LINGUIST List 2.338

Friday, 5 July 1991

Disc: Impersonal verbs, Weather subjects

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  1. Koenraad De Smedt, impersonal verbs
  2. Hoskuldur Thrainsson, weather subjects

Message 1: impersonal verbs

Date: Thu, 4 Jul 91 14:06 MET
From: Koenraad De Smedt <DESMEDT%NICI.KUN.NLRICEVM1.RICE.EDU>
Subject: impersonal verbs
With respect to Jan Olsen's query:
>> (1) es regnet schon wieder
>> it rains already again
>> (2) das regnet schon wieder!
>> this rains already again
In Dutch, there is a DAT/HET alternation very similar to the German
examples and with a similar connotation, i.e. DAT is used for emphasis.
I have two additional points here: (1) this phenomenon not only holds
for weather verbs, but also for other impersonal verbs such as SPOKEN,
ECHOEN, TOCHTEN, etc.; and (2) the emphasis is not necessarily negative
(not everyone is as negative about the weather as you are ;-).
These two remarks hold for Dutch; I invite you to check if they also
hold for German.
Koenraad de Smedt
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Message 2: weather subjects

Date: Fri, 5 Jul 91 13:34:22 GMT
From: Hoskuldur Thrainsson <hoskirhi.hi.is>
Subject: weather subjects
Gisbert Fanselow asked about the possibility of having different
subjects with weather verbs - such as an expletive subject vs. a
demonstrative pronoun as in his German examples. - In Icelandic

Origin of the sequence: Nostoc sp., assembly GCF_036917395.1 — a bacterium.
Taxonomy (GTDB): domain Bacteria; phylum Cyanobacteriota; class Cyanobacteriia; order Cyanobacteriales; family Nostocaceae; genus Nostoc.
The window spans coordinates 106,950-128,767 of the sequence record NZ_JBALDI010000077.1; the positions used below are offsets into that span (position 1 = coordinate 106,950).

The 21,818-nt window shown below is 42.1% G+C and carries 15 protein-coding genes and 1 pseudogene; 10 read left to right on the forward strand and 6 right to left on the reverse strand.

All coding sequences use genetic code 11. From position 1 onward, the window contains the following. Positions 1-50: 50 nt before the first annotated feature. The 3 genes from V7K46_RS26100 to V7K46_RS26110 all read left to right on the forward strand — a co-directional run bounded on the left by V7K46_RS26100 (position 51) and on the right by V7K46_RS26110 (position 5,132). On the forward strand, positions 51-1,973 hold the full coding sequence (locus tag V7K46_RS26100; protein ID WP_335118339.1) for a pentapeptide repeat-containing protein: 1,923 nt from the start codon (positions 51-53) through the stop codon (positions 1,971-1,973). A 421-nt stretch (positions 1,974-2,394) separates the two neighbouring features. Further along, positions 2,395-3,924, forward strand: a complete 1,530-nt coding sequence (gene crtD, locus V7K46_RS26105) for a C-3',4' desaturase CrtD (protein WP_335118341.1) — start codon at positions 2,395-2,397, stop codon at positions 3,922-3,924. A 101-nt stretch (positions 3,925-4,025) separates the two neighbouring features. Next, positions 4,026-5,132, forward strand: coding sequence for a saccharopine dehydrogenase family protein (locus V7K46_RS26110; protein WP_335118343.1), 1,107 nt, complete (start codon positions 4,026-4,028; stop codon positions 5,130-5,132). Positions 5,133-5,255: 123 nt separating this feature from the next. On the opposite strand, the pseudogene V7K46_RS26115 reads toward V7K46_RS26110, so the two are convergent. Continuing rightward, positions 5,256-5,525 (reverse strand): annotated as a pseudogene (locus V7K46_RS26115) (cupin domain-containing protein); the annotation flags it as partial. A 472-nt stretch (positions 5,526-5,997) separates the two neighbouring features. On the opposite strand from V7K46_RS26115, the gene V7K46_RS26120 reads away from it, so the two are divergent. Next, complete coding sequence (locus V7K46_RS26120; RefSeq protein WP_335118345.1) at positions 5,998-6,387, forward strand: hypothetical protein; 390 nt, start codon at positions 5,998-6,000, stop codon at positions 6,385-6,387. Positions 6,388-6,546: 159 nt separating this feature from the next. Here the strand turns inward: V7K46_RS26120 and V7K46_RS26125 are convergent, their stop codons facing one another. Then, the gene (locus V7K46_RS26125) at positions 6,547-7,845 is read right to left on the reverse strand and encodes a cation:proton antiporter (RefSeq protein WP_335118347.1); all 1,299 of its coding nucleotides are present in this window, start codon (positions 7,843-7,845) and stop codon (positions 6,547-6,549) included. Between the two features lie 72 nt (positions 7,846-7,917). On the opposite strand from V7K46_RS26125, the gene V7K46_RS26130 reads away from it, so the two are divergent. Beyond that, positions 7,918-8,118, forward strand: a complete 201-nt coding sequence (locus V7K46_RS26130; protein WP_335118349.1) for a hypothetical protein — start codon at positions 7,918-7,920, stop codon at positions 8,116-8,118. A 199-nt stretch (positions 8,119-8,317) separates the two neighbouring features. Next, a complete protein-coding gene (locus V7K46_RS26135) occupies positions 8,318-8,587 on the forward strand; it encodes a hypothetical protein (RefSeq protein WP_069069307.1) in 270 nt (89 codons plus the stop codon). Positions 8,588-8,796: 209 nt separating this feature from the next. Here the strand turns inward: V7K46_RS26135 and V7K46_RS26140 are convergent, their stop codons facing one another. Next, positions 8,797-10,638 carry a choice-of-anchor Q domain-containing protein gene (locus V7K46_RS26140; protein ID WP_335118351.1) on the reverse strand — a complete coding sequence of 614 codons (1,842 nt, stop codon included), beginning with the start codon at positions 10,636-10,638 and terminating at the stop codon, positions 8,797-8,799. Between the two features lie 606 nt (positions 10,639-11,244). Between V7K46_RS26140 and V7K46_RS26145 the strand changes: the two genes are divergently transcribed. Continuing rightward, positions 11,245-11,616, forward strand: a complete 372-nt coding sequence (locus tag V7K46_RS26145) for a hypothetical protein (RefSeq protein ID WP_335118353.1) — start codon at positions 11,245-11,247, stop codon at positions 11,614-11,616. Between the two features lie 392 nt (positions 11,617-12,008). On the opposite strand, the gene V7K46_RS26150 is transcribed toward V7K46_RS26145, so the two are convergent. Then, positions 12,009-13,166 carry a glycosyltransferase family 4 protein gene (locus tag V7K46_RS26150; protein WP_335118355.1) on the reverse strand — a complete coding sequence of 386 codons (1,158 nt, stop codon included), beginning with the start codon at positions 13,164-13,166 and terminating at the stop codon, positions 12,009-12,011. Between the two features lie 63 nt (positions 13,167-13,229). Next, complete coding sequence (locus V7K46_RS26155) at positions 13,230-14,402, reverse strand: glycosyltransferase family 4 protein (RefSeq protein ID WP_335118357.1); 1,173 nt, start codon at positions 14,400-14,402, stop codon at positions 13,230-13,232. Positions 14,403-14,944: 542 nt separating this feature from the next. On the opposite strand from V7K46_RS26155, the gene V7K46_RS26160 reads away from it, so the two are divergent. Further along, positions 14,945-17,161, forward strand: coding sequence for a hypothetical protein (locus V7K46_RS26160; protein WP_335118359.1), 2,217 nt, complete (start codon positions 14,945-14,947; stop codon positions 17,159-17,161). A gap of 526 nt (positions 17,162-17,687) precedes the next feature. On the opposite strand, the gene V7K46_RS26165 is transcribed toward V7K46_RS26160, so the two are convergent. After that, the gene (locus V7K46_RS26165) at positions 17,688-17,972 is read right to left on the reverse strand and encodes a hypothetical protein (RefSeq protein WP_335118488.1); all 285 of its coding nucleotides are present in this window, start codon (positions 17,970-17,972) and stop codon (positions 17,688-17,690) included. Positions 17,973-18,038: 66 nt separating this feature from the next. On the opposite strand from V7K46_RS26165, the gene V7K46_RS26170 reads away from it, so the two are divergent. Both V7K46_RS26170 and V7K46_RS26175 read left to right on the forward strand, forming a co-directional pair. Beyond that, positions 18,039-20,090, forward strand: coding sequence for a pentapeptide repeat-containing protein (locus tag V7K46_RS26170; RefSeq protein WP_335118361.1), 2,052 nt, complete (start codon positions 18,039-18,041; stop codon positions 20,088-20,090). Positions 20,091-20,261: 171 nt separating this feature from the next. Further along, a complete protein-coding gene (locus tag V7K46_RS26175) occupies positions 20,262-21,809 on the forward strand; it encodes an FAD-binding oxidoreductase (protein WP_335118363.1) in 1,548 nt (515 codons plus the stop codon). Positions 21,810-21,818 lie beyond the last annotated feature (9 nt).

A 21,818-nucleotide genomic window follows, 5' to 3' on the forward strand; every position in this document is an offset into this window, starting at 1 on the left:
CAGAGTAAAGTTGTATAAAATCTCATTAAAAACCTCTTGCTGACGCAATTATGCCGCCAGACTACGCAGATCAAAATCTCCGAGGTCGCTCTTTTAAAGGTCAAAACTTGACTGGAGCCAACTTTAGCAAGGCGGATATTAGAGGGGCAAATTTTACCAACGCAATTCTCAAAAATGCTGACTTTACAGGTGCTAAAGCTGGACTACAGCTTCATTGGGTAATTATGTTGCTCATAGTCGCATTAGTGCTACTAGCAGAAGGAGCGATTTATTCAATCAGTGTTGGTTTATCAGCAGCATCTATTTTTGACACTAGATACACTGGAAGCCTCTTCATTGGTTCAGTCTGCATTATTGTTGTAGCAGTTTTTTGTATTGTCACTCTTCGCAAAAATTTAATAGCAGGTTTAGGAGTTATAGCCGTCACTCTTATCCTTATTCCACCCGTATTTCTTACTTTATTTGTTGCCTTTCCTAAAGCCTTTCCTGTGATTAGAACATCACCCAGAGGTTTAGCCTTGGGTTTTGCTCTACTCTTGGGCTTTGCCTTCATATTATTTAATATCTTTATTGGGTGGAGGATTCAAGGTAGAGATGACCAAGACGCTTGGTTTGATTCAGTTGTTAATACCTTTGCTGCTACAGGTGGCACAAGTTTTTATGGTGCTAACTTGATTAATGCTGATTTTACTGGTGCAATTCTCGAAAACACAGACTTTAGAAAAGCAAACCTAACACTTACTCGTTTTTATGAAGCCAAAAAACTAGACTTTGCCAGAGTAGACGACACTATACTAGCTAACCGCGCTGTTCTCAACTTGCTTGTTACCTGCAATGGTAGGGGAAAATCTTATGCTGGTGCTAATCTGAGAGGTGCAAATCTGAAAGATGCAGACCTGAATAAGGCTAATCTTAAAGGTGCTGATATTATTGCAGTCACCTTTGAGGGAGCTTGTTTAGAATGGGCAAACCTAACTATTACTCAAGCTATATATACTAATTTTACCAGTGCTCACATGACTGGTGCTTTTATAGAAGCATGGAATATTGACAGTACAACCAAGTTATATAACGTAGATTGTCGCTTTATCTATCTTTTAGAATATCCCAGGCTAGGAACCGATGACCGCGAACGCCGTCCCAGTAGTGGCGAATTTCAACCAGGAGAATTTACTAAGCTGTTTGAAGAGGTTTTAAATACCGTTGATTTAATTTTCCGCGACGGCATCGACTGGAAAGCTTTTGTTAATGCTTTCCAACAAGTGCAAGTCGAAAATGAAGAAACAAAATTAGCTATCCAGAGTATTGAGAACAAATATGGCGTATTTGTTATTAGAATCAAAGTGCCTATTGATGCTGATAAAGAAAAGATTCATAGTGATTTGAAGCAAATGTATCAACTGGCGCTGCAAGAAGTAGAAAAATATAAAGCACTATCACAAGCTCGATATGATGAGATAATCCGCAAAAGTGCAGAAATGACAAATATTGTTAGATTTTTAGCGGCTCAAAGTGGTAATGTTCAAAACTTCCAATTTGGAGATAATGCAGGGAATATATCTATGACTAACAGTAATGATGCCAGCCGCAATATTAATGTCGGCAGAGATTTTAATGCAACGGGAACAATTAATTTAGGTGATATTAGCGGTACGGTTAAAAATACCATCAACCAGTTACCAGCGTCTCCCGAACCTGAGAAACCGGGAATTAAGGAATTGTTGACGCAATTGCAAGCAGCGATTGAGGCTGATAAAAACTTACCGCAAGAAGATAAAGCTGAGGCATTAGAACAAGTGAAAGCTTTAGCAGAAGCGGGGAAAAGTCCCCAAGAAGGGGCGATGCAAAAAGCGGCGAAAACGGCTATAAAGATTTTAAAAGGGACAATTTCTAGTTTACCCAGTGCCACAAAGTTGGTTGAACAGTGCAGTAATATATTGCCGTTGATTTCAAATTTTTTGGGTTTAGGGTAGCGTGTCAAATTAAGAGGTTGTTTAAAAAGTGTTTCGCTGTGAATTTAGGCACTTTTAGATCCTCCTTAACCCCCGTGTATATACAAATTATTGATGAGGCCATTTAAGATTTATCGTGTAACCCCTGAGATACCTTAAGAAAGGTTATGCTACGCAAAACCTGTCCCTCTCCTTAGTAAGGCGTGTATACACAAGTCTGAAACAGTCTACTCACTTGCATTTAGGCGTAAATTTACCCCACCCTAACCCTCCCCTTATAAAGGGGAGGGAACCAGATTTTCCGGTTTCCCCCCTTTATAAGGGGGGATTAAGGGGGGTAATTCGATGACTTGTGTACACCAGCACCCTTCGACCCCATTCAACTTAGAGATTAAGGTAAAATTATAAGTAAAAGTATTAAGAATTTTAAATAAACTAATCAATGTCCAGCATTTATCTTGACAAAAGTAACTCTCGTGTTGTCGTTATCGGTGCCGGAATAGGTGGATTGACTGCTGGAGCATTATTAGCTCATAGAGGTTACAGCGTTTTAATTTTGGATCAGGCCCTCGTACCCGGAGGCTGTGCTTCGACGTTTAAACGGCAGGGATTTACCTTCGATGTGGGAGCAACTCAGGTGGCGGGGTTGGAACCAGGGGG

one can either have the regular dummy "thadh" (where "th" is
a transcription of the Icelandic letter "thorn" and "dh" a transcription
for "edh") - or a non-dummy "hann" 'he'. The "dummy" (or the expletive
"thadh") can only precede the finite verb and not follow it as
regular subjects can but the "hann" can:
(1) Thadh rigndi mikidh 'i gaer
 it rained much yesterday
(2) Rigndi (*thadh) mikidh 'i gaer?
 rained (*it) much yesterday
(3) Hann rigndi mikidh 'i gaer
 he rained much yesterday
(4) Rigndi (hann) mikidh 'i gaer?
 rained (he) much yesterday
So, in a direct yes/no question the subject normally follows the
finite verb. An expletive (or dummy) "thadh" cannot do so, as shown
in (2) buth the "weather-he" can, as shown in (4) - but direct
questions with weather verbs are just fine without any subject
at all, as these examples also indicate.
There is a slight difference in style at least between the regular
expletive and this weather-he, the latter being somewhat more
colloquial. But the syntactic difference is very clear.
Hoeskuldur Thrainsson ("hoskirhi.hi.is")
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